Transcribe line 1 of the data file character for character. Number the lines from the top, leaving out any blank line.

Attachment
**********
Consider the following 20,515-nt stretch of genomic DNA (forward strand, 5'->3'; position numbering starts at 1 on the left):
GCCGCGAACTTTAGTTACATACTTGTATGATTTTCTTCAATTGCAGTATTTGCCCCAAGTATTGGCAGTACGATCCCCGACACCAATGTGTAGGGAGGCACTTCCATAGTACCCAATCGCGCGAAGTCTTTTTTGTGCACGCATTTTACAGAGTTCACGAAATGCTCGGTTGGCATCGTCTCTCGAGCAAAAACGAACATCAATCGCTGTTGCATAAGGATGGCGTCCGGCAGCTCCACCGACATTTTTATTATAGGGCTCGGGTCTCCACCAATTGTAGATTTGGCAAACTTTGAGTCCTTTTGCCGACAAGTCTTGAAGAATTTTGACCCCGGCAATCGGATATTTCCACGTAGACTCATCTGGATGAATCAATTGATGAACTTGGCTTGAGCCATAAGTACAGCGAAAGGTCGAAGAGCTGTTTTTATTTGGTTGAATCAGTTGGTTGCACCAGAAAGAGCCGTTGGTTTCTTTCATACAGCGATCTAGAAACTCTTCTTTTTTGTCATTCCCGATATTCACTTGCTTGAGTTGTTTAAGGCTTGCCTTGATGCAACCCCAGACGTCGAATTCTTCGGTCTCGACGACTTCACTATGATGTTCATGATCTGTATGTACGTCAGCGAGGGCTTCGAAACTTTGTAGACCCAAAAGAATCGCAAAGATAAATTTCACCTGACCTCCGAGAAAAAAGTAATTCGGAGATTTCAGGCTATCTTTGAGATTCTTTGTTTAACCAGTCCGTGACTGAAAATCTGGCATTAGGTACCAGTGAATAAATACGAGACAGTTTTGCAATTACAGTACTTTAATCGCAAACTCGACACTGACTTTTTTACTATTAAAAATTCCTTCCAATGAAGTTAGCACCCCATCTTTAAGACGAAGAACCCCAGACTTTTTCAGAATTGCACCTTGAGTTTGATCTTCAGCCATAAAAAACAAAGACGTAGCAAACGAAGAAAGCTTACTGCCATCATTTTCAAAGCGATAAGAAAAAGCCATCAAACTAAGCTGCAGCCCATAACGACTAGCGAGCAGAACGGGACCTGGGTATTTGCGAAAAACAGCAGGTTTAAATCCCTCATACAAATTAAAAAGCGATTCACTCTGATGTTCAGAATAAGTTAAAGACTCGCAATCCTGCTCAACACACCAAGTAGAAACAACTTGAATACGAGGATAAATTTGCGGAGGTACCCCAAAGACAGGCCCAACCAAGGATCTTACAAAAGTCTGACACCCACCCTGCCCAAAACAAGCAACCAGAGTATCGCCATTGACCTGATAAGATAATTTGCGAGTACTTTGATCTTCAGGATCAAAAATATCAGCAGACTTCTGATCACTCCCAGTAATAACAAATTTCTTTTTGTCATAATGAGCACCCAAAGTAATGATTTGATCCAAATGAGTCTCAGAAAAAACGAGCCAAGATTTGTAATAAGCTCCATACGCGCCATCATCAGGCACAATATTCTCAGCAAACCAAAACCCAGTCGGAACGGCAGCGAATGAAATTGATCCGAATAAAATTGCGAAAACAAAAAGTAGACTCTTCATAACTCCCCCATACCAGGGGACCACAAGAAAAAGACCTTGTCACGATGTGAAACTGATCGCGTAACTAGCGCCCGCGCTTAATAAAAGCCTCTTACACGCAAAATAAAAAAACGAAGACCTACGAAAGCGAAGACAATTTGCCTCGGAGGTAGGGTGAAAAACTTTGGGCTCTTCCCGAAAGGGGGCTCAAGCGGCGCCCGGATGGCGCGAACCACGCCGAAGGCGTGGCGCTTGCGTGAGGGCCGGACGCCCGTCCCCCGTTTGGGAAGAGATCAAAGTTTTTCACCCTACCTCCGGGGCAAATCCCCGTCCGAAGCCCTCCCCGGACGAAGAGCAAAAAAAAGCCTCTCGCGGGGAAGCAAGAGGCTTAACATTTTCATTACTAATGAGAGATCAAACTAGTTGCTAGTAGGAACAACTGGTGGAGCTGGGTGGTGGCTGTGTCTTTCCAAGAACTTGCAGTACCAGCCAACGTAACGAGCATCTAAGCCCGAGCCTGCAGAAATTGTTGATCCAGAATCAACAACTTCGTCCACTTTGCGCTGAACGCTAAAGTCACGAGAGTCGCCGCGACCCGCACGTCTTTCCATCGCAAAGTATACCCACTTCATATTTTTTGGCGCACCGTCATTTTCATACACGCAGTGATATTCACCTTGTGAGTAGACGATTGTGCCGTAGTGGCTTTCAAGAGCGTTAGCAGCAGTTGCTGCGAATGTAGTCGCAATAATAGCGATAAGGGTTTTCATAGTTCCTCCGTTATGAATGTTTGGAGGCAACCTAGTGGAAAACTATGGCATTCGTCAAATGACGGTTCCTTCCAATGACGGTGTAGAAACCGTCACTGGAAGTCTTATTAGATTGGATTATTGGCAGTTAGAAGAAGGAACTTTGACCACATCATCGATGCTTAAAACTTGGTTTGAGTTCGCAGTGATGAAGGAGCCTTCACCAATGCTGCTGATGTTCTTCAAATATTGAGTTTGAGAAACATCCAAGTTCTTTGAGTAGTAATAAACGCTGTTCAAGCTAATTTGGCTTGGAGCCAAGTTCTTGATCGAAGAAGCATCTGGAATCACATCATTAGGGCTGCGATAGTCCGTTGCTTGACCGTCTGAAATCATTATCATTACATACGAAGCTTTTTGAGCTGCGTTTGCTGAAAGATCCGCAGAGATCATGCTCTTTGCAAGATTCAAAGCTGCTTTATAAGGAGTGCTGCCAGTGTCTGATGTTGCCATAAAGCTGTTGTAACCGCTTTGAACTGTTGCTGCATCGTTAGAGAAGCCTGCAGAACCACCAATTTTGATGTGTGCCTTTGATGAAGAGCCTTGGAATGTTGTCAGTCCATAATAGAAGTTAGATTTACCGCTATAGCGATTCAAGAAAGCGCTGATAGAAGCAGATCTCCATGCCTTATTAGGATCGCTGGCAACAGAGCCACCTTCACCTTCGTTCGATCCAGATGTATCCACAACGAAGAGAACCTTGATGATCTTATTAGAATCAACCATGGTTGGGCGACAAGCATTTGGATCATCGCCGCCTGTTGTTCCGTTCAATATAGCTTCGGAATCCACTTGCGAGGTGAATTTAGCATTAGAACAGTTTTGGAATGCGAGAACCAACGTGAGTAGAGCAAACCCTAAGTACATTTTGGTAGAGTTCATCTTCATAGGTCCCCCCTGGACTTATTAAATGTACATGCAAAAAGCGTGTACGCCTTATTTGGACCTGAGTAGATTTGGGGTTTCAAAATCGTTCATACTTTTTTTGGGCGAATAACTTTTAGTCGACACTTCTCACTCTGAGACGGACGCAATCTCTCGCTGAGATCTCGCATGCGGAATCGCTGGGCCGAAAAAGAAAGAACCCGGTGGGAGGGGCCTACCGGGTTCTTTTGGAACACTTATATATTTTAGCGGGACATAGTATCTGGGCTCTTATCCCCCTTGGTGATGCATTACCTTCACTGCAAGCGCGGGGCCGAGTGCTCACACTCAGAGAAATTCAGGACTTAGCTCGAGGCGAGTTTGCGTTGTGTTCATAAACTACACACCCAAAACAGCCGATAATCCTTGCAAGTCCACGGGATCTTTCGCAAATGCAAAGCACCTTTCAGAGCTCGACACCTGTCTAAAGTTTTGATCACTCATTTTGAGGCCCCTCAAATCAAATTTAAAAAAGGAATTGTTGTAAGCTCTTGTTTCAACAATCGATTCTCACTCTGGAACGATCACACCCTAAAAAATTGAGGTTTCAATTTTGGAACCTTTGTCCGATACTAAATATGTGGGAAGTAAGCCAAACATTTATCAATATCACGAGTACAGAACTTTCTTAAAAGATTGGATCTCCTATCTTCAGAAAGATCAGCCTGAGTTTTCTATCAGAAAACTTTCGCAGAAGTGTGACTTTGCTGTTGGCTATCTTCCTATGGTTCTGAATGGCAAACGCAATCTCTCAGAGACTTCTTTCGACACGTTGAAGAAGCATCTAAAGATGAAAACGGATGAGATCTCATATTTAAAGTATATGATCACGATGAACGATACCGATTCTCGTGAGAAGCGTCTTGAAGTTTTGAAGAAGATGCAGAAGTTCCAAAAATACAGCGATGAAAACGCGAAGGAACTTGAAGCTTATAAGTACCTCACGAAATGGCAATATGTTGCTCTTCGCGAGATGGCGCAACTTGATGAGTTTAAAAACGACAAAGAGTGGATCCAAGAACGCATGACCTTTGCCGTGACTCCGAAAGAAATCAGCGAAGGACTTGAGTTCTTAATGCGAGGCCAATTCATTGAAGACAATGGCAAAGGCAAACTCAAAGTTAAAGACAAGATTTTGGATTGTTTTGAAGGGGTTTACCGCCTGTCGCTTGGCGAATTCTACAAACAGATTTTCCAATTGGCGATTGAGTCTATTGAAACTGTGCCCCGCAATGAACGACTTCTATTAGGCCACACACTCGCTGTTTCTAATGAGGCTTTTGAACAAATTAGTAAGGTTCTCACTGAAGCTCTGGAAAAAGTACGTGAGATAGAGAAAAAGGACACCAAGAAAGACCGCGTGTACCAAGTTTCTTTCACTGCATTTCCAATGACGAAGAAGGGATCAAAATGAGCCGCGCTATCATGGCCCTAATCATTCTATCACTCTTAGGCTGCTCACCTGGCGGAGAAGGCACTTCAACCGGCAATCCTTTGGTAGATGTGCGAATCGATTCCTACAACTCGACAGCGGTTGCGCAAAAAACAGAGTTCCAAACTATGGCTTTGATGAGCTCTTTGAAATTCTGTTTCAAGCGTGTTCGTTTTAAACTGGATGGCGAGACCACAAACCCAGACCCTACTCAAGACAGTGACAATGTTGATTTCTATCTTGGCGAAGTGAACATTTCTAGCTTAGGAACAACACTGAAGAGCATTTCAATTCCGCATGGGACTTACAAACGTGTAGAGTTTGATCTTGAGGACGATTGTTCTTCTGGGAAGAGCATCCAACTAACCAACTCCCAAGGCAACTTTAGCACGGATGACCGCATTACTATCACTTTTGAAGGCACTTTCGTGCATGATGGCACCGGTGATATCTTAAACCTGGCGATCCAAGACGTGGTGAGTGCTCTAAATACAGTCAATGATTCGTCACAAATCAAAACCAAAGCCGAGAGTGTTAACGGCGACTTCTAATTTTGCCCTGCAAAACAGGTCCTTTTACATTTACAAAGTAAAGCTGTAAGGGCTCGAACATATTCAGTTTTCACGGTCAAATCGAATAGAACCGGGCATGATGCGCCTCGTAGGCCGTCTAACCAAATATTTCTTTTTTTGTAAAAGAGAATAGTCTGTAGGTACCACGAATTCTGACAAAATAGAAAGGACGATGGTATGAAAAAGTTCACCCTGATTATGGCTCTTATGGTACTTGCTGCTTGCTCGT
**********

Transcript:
Consider the following 20,515-nt stretch of genomic DNA (forward strand, 5'->3'; position numbering starts at 1 on the left):